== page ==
As indicated in the title, we’ve done this dance before a few months back in “NEW ADULT: THE ANSWER TO THE VOID BETWEEN YA AND ADULT?“. Now it’s time for round two after seeing some recent discussion posts and announcements that have surfaced since the discussion on the blog.
New Adult is becoming an actual genre.
For some, not so much. This new genre is seen as either a) an excuse for marketers to market things to us (i.e. 18-25 crowd) or b) a genre of just sex crazed, newly minted adults with absentee parents. This can be true. Some books marketed under this “New Adult” heading are both of these things and they’re also the books I’m generally NOT into.
I’m the target audience for this New Adult genre: 20 years old, 3rd year in a post-secondary institution living with my parents/siblings (I’m the eldest of four). Did New Adult exist before (as Jezebel point out in their article)? Yes! Of course they were (I’ve read Girl Interrupted…). The difference between now and say…20 years ago is that these “newly minted adults” aren’t moving out right away but are in fact staying home to save money for post-secondary education. These “new adults” are trying to transition from being dependents to independents and dealing with new issues. For one thing, the university system is very different from the High School system. Getting and maintaining a part-time job is more crucial now because working at a summer job these days isn’t enough to pay your fees. Parents are so present in our lives despite being adults and it’s a time where their support is desperately needed. And guess what? This real world we were promised in high school? We probably get a taste of it in post-secondary but aren’t “in it” since post-secondary is it’s own academic bubble…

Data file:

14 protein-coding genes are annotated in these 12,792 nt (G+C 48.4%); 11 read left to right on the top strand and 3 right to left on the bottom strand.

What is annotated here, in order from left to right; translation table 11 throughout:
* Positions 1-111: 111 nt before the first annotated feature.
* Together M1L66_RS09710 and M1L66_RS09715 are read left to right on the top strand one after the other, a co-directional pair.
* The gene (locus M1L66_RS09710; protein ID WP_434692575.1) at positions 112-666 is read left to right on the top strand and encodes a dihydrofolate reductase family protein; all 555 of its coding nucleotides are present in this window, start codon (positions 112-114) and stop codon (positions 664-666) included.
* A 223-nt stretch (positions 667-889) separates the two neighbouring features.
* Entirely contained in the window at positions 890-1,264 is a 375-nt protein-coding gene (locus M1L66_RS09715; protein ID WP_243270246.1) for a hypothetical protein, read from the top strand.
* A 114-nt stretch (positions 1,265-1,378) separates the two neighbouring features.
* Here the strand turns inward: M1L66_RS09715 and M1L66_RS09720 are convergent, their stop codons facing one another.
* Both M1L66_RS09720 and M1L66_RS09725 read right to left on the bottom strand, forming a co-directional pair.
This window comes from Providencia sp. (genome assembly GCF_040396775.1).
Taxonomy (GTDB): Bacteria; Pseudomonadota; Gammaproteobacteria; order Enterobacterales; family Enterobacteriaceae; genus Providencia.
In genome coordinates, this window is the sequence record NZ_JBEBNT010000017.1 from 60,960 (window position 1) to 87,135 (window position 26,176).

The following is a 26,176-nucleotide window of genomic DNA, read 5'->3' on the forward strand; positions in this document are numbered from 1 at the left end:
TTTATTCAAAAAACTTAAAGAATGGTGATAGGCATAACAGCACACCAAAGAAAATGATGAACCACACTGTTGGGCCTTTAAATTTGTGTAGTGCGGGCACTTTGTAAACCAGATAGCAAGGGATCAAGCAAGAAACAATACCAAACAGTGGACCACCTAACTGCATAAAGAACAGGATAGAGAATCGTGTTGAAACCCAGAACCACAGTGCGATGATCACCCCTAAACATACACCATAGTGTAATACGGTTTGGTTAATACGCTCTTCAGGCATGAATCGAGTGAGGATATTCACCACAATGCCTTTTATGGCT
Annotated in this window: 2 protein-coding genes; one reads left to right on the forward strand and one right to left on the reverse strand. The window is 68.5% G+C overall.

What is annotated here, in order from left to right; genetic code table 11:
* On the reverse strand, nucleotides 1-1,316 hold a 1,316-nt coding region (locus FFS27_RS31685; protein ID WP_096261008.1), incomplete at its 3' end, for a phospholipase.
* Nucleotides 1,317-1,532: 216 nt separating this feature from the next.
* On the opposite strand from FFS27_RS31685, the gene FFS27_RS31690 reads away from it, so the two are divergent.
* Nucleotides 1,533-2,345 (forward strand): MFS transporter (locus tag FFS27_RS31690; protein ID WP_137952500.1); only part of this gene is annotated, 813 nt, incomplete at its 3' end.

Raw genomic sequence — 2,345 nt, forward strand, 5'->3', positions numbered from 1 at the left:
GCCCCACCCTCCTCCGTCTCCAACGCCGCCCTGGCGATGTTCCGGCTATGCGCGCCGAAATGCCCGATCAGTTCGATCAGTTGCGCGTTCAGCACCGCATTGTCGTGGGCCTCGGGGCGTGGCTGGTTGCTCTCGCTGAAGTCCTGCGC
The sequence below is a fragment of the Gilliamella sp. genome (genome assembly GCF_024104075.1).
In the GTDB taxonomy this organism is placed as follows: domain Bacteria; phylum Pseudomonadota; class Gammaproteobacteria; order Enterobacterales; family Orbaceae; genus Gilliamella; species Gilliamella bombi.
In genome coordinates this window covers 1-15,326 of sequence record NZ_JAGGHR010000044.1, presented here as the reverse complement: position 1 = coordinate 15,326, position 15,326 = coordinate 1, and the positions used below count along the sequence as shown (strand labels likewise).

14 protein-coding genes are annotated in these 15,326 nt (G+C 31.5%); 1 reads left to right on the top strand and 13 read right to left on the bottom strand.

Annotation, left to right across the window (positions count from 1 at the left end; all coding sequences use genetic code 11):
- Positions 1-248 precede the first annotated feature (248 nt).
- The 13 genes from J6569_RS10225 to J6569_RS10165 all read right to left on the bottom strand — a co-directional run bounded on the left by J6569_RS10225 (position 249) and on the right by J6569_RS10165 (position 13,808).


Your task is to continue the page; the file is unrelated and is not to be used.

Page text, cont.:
Being a 18-25 year old (although I find this a bit limiting) is not just about being interested in sex. I think New Adult is great because it’s for those stories that aren’t quite Young Adult and not quite Adult. Stories that might previously have had writers age up or down their characters because they couldn’t be marketed in either of those genres otherwise.
What I’m saying is this: Don’t limit this new genre, this potential to discuss or incorporate more college age kids with problems uniquely theirs, to a Fifty Shades knock off featuring younger participants. Just don’t.
A. A. Omer
Cute feature image was provided by Clip Art from Microsoft Word. Ahh Clip Art…brings back middle school memories…